He was just another pony-tailed left- over from the late '60s: a hippie with
a psychology degree and nowhere to take
it but straight back to the classroom. And
though Gene Medler ' 72, a fencer while
at UNC, already was work-
ing toward his master's in
physical education, fate
foiled those plans. First,
he found his way into a
dramatic playhouse and
suffered an attack of the
thespian nature. And
then, fully getting in touch
with the topography of
the right side of his brain,
he chanced upon a role that required him
to learn tap dancing.
After the final curtain lowered, he
decided to stay in character, a Fred Astaire
on the Hill.
"Here I was, going in to see my dad,
who had played football, baseball and ten-
nis, and saying,'I need a pair of tap shoes,' "
It was decidedly a good move. His father
had no qualms about the tap shoes. Today,
Medler, who also cultivated an early perfor-
mance career as a soloist, is the founder of
one of the premier youth tap groups in the
country-the North Carolina Youth Tap
Ensemble, or NCYTE.
Tall and lithe, now sans ponytail, Medler
started teaching tap to children in 1978.
Four years later, he thought the five girls
and five boys in his command deserved
something more than the hackneyed par-
ents-and-siblings-attended recital that cul-
minates most tap education. He gave the
group a name- The Children's Tap Com-
pany-and choreographed a show. One
reviewer called it the start of something
special. She was right.
Over 22 years and a handful of name
changes, NCYTE has grown from I0 kids in
a local spotlight to a group of 40 that per-
Zen on Tap
forms regularly at the Chicago Human
Rhythm Project and the St. Louis Tap Fes-
tival and frequently tours the United
States. In July, NCYTE performed in Vienna,
job,' " says Medler. That he is joking bears
reminding in the figure of his greatest pro-
tege, a woman who calls him "The Guru,"
Michelle Dorrance. Given the occupation
of her father, UNC's women's soccer coach
Anson Dorrance ' 74,
it's no small wonder
that Dorrance, 20,
wears tap shoes for a
living instead of cleats.
But rest assured, the
wispy-framed but rod-
strong dancer indeed
has found herself a
"real job," thanks to
NCYTE. She began
training with Medler at age 5 and now per-
forms in New York, where she also is a stu-
dent at New York University.
"Michelle just destroys me," says Medler,
clutching his chest at the thought.
To listen to Medler on tap is to meta-
phorically sit among the bonsai trees in a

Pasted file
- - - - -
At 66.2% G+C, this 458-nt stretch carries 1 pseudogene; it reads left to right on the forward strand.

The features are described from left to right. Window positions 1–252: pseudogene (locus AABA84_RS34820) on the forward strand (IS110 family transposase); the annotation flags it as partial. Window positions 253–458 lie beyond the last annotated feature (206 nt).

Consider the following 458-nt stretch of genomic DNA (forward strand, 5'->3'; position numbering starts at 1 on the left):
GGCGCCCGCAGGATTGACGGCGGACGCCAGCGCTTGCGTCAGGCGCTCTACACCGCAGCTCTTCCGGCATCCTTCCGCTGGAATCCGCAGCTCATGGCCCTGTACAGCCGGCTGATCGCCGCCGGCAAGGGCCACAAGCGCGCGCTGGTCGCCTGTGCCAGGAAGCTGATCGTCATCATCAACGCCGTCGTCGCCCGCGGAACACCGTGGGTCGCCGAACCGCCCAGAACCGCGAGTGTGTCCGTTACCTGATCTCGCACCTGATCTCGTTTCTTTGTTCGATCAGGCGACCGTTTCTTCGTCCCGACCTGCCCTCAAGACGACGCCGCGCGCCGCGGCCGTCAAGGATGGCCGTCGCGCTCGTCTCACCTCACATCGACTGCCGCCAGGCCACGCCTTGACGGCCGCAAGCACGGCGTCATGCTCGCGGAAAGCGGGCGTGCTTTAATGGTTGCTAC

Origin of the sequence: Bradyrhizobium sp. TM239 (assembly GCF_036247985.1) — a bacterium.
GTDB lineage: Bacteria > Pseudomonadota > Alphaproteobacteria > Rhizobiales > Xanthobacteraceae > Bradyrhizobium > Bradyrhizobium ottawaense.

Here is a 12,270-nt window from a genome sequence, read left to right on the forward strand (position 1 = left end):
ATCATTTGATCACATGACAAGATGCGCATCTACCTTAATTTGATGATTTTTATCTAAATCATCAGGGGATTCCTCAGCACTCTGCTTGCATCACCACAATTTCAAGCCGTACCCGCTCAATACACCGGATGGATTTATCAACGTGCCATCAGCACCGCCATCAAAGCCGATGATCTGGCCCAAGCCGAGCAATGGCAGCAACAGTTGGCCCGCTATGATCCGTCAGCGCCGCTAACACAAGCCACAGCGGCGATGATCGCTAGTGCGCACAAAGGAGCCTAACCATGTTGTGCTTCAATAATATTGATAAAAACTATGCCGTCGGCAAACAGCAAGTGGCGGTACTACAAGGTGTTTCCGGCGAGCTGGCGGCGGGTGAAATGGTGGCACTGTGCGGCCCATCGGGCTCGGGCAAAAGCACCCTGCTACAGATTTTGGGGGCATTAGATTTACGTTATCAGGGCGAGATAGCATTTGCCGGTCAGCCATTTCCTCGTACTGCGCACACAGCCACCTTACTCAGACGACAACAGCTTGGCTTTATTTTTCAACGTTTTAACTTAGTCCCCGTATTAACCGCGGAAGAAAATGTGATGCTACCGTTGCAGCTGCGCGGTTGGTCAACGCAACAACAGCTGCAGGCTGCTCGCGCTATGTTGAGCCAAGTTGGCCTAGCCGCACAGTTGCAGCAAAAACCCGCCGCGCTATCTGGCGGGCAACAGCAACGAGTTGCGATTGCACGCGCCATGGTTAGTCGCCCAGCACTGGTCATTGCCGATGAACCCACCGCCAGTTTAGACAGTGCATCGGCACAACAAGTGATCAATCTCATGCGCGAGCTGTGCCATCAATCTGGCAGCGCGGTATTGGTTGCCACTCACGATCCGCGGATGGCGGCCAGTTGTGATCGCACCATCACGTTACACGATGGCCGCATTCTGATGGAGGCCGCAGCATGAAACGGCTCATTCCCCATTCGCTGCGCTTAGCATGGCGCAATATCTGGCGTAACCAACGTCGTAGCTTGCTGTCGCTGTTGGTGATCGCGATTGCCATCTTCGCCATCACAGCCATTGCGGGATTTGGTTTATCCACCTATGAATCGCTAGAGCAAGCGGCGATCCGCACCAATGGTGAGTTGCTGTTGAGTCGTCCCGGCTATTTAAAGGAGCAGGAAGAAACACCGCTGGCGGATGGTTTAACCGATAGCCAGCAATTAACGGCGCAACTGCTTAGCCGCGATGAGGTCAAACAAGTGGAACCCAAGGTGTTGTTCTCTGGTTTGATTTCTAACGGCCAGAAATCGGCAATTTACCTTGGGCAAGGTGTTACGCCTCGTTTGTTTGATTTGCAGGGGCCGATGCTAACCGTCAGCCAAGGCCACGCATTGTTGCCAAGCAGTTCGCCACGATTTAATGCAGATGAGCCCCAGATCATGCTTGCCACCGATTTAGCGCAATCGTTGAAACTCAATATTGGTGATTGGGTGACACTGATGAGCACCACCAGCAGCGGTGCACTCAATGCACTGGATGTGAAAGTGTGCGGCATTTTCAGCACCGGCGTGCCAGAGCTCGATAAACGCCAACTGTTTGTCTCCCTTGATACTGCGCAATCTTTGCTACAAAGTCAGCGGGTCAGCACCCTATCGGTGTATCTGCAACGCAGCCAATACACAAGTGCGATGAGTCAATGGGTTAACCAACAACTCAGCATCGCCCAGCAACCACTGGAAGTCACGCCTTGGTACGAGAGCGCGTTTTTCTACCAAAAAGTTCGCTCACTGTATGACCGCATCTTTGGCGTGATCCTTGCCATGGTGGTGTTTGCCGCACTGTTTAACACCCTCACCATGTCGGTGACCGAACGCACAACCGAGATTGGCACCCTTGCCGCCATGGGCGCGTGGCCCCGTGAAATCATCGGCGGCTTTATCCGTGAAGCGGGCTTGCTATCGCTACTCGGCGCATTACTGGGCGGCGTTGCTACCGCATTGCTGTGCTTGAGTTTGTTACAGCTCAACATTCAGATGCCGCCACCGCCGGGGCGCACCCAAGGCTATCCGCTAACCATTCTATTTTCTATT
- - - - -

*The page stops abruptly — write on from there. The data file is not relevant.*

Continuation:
Japanese garden. Peace and mysticism
reign. His own children have spent time
with NCYTE, and he is respectful of the
power of his art form and of its power
upon his young students. It is, he says,
And he talks about his dancers the way
a parent talks about his children with other
members of the PTA, at turns beaming
and proud and exasperated and annoyed.
"There's a bonding agent in any kind of
performing art that makes you feel like a
family," he says."There are days when it's
tedious and a lot of work. But most days it's
a joy. You watch them grow up and become
teenagers and then young adults ... and
with NCYTE changes right along with
them. I can't imagine that this is not what
I'm supposed to be doing.
"These kids are bringing something very
precious to the stage," he says."They're
-Beth McNichol ' 95
Gene Medler ' 72 and members of the N C. Youth Tap Ensemble.
"We're not talking about Shirley Temple
and tutus, Goodship-Lollipop stuff here,"
says Medler."Our kind of tapping is an
exacting, complicated, percussive dance. It's
speaking with your feet!'
Indeed, when NCYTE held its sixth annual
"Day of Rhythm" concert at the Carolina
Theatre in Durham in the spring, ditties by
the 7- to 20-year-old performers were
sassy and jazzy, combining the urbane
sophistication of Duke Ellington with the
gritty drumming of the musical Stomp.
Perhaps the most remarkable detail of
Medler's creation is that there are no lesson
fees for NCYTE. Never have been.
"For many years, I was the bank account,"
says Medler."I was dirt poor myself when
we started and in grad school. I figured every-
one was like me. I couldn't see charging kids
to learn how to tap. If I had, it probably would
have prevented a lot of folks who couldn't
afford us from turning into really talented
Instead, NCYTE now relies on grants and
proceeds from shows and on the dedication
of parents to pull off the non-monetary logis-
tics-coordinating with school schedules and
getting days off approved, when necessary.
"There have been a few times when I
looked back and said, 'I gotta get a real
S epie 11/ b er / 0 CI 0 b e r 2000